Docking simulations were conducted with AutoDock 4.2 (Scripps Research Institute. La Jolla, CA). The ligand used was the heparin dodesaccharide characterized by NMR and deposited in the PDB (code 1HPN). In all crystal structures used, water molecules were removed from the structure. Hydrogen atoms and atomic partial charges (using the Gasteiger method) were added using Autodock Tools. Protein was kept rigid. Heparin was allowed to bend by selecting ten degrees of freedom along the oligosaccharide backbone (Figure S1A). The interaction of a probe group, corresponding to each type of atom found in the ligand, within the whole protein structure, was computed at 0.500 Å grid positions in a box centered in the protein.

The docking was accomplished using 100 Lamarkian genetic algorithms (LGA) runs and the initial position of the ligand was random. The number of individuals in populations was set to 150. The maximum number of energy evaluations that the genetic algorithm should make was 2500000. Maximum number of generations was 27000. The number of top individuals that are guaranteed to survive into the next generation was 1. Rates of gene mutation and crossover were 0.02 and 0.80, respectively. Following docking, all structures generated for the same compound were subjected to cluster analysis, cluster families being based on a tolerance of 10 Å for an all-atom root mean square (RMS) deviation from a lower energy structure. A second docking stage was performed to increase performance and complete exploration of conformational space. Thus, the global minimum structure found in the previous run was subjected to redocking under the same conditions and to 2 Å cluster analysis, using a box centered in the ligand with a 0.375 Å of grid spacing. The global minimum structure found in this second-stage docking was considered as the final result.

To better estimate the binding energy for the complex, a heparin disaccharide (H3S, obtained from the PDB, code 1U4M) was docked using the parameters described before within a 50 Å3 grid box centered in the CPC motif detected. The heparin disaccharide was allowed to bend by allowing two degrees of freedom along its backbone (Figure S1B).

Automated motif finding

The coordinates of the five identified canonic CPC clip motifs (C-Asn-C, C-Gln-C, C-Ser-C, C-Thr-C and C-Tyr-C, where C is a cationic residue, Arg or Lys) identified have been subjected to analysis using the SPASM algorithm (Lys and Arg were considered equivalent as cationic residues), then analyzed with SAVANT [16] and finally filtered using DEJANA [16]. SAVANT algorithm performs an all-atom least squares superpositioning of the query motif on each hit found by SPASM. To analyze the gene-related distribution of the proteins found with SPASM, PICR ( has been used to convert PDB to SwissProt identifiers. The database generated was inspected using PANTHER ( and the genes identified were classified by gene function and GO annotation. CD-HIT was used to avoid check protein similarity (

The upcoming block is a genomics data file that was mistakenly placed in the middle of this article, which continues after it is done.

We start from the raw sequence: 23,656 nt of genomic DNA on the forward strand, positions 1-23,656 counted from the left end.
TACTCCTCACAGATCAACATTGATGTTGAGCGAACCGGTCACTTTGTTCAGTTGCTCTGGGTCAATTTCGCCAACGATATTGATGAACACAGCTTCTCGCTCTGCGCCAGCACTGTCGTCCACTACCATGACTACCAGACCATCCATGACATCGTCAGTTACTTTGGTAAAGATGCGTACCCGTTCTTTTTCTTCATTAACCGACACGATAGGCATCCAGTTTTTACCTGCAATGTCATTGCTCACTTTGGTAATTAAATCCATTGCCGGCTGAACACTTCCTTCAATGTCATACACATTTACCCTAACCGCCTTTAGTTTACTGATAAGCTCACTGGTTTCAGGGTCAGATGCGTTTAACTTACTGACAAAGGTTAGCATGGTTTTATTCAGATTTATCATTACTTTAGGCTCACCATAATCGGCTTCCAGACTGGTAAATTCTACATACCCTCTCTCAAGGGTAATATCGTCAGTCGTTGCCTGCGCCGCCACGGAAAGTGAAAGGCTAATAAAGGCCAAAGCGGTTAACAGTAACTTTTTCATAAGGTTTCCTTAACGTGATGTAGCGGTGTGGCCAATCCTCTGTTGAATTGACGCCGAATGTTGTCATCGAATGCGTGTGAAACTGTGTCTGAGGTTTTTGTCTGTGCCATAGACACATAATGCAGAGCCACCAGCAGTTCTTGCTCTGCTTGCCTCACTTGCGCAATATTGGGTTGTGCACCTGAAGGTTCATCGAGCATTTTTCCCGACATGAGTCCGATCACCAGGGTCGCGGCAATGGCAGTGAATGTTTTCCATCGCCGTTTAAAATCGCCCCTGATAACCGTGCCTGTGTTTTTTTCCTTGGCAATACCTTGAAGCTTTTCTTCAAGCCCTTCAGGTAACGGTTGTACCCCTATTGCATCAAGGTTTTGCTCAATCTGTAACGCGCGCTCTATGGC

Results and Discussion

Structural analysis of heparin-binding proteins

At present, 20 non-redundant three-dimensional protein structures in complex with heparin disaccharides or oligosaccharides have been deposited in the PDB. Using the PDBeMOTIF server we have examined them to identify the protein primary amino acid residues that interact with the two main components of heparin, N,O6-disulfo-glucosamine (SGN) and 2-O-sulfo-α-L-iduronic acid (IDS). We have inspected the amino acid side chains for hydrogen bonding, electrostatic and van der Waals interactions with heparin. The results (Figure 1) confirm that Arg and Lys are essential, making most of the electrostatic and hydrogen-bonding interactions with both IDS and SGN.

Figure 1. Summary of side-chain amino acid interactions for protein-heparin complexes deposited in the PDB.

Molecular contacts were inspected for (A) SGN and (B) IDS, the two major components of heparin. The fraction of contacts is represented for each amino acid.